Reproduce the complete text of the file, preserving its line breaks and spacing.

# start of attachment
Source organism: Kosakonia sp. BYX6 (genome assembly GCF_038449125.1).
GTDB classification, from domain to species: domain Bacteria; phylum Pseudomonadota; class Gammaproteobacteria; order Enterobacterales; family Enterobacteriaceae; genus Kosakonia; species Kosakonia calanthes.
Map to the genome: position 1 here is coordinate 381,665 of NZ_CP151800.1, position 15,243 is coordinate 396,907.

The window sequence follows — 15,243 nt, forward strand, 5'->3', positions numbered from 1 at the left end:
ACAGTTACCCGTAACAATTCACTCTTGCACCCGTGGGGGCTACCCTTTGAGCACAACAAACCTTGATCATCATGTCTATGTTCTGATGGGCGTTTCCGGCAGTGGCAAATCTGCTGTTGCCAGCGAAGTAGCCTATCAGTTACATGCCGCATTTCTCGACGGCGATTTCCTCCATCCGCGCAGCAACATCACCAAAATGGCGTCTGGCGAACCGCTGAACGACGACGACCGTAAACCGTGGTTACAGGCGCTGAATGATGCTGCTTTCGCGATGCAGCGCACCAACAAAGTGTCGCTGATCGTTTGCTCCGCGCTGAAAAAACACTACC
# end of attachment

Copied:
Source organism: Kosakonia sp. BYX6 (genome assembly GCF_038449125.1).
GTDB classification, from domain to species: domain Bacteria; phylum Pseudomonadota; class Gammaproteobacteria; order Enterobacterales; family Enterobacteriaceae; genus Kosakonia; species Kosakonia calanthes.
Map to the genome: position 1 here is coordinate 381,665 of NZ_CP151800.1, position 15,243 is coordinate 396,907.

The window sequence follows — 15,243 nt, forward strand, 5'->3', positions numbered from 1 at the left end:
ACAGTTACCCGTAACAATTCACTCTTGCACCCGTGGGGGCTACCCTTTGAGCACAACAAACCTTGATCATCATGTCTATGTTCTGATGGGCGTTTCCGGCAGTGGCAAATCTGCTGTTGCCAGCGAAGTAGCCTATCAGTTACATGCCGCATTTCTCGACGGCGATTTCCTCCATCCGCGCAGCAACATCACCAAAATGGCGTCTGGCGAACCGCTGAACGACGACGACCGTAAACCGTGGTTACAGGCGCTGAATGATGCTGCTTTCGCGATGCAGCGCACCAACAAAGTGTCGCTGATCGTTTGCTCCGCGCTGAAAAAACACTACC